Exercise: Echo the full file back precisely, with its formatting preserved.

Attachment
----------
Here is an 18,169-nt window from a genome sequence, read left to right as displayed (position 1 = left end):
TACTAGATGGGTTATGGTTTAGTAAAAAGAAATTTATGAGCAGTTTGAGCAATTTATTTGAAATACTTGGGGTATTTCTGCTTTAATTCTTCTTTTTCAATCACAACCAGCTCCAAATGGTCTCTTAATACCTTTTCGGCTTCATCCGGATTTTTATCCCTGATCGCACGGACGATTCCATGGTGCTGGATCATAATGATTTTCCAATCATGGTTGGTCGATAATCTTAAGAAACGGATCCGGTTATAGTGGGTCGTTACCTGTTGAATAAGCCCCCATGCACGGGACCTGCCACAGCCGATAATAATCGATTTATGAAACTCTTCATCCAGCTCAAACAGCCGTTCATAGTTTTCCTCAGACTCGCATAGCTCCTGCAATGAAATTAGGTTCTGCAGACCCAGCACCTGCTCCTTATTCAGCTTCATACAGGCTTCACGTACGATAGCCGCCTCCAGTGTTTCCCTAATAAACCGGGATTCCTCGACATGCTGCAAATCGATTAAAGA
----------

Here is an 18,169-nt window from a genome sequence, read left to right as displayed (position 1 = left end):
TACTAGATGGGTTATGGTTTAGTAAAAAGAAATTTATGAGCAGTTTGAGCAATTTATTTGAAATACTTGGGGTATTTCTGCTTTAATTCTTCTTTTTCAATCACAACCAGCTCCAAATGGTCTCTTAATACCTTTTCGGCTTCATCCGGATTTTTATCCCTGATCGCACGGACGATTCCATGGTGCTGGATCATAATGATTTTCCAATCATGGTTGGTCGATAATCTTAAGAAACGGATCCGGTTATAGTGGGTCGTTACCTGTTGAATAAGCCCCCATGCACGGGACCTGCCACAGCCGATAATAATCGATTTATGAAACTCTTCATCCAGCTCAAACAGCCGTTCATAGTTTTCCTCAGACTCGCATAGCTCCTGCAATGAAATTAGGTTCTGCAGACCCAGCACCTGCTCCTTATTCAGCTTCATACAGGCTTCACGTACGATAGCCGCCTCCAGTGTTTCCCTAATAAACCGGGATTCCTCGACATGCTGCAAATCGATTAAAGA